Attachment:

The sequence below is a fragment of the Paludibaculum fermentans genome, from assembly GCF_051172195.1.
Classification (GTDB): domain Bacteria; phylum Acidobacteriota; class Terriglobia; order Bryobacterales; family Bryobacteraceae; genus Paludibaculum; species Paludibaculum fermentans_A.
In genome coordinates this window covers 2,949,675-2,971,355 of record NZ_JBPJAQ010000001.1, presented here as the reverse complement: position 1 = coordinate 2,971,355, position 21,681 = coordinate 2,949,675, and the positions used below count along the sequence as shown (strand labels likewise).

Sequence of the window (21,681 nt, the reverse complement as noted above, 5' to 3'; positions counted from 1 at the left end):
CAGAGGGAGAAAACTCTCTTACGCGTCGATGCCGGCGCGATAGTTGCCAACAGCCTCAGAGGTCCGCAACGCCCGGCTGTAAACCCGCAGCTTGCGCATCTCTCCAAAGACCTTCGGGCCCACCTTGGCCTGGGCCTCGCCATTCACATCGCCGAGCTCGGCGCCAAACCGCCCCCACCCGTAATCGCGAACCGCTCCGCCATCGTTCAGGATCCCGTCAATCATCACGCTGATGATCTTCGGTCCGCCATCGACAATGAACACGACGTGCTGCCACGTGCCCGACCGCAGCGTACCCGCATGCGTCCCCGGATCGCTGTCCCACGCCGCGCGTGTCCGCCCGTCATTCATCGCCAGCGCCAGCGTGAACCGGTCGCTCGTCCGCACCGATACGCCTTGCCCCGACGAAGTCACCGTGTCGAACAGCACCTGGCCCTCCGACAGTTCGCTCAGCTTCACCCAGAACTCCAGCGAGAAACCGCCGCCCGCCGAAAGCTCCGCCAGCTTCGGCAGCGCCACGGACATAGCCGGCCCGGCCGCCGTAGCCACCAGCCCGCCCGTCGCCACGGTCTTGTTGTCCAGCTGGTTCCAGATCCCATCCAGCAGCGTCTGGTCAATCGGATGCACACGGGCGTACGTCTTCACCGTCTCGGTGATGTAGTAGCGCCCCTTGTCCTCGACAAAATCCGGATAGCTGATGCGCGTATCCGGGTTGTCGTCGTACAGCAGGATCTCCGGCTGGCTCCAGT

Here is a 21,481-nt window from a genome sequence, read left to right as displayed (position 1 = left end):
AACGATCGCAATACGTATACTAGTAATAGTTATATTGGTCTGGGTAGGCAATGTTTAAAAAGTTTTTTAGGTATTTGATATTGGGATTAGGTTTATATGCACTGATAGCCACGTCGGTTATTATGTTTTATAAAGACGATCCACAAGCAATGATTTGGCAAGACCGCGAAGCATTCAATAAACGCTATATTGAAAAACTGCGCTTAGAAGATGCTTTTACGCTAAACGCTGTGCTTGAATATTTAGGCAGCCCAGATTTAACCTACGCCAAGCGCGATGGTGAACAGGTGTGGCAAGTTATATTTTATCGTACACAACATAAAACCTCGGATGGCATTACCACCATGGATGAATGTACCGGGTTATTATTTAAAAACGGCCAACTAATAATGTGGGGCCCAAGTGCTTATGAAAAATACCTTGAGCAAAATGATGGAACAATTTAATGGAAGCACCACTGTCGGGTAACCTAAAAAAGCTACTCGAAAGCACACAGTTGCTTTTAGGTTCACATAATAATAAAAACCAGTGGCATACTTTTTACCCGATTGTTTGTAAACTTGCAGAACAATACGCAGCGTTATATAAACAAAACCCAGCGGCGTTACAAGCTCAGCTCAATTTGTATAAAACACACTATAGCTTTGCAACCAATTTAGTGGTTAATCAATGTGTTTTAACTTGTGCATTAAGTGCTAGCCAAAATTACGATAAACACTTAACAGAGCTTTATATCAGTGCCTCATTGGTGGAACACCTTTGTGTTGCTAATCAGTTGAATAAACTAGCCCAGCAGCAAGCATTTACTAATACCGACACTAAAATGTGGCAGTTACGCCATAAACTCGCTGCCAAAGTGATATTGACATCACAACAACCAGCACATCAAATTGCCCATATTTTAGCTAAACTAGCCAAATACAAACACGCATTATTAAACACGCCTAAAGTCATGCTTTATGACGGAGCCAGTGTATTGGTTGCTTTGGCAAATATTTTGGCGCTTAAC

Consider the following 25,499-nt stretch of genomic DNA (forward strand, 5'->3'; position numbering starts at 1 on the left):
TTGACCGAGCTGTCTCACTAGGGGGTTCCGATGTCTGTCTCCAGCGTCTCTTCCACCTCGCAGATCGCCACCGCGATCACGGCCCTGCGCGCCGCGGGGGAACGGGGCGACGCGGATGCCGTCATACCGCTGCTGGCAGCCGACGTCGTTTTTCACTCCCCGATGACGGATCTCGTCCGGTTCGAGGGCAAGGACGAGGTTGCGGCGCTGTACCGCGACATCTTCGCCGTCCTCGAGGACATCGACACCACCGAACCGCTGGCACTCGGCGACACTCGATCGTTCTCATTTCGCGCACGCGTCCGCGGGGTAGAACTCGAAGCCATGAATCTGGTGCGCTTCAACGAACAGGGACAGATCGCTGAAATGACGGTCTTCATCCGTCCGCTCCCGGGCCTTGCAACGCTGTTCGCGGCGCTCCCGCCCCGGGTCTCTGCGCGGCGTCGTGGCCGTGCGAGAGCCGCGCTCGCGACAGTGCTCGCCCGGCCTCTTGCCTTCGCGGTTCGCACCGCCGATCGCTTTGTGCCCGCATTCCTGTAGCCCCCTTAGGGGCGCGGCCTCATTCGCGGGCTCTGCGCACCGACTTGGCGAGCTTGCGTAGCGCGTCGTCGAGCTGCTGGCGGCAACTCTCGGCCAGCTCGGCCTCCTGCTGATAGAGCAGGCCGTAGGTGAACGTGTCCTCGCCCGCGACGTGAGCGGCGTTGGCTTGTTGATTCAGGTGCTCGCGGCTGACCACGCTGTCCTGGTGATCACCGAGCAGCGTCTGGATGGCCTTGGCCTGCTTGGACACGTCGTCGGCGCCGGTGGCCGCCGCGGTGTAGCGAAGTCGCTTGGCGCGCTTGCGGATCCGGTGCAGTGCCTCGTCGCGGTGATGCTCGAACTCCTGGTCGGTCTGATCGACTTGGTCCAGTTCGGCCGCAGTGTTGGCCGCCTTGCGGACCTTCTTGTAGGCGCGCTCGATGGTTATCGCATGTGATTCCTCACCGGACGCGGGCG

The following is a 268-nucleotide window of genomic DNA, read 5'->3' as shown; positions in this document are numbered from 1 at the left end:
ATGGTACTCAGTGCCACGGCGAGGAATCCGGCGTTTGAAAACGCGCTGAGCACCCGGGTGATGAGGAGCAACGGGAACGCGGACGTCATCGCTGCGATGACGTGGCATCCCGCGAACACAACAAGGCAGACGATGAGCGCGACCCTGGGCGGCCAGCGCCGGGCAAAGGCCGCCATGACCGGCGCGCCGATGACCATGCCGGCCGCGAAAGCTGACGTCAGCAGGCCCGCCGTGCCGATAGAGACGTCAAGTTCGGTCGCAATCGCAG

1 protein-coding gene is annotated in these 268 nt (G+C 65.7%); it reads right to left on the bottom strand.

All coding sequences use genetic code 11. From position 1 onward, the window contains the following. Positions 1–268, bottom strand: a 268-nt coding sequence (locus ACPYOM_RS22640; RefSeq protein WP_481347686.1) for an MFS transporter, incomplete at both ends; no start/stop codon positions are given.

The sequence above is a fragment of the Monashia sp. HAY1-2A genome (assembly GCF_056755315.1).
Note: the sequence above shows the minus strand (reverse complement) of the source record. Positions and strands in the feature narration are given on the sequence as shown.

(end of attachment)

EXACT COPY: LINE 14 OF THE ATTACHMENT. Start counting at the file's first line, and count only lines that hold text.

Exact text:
The sequence above is a fragment of the Monashia sp. HAY1-2A genome (assembly GCF_056755315.1).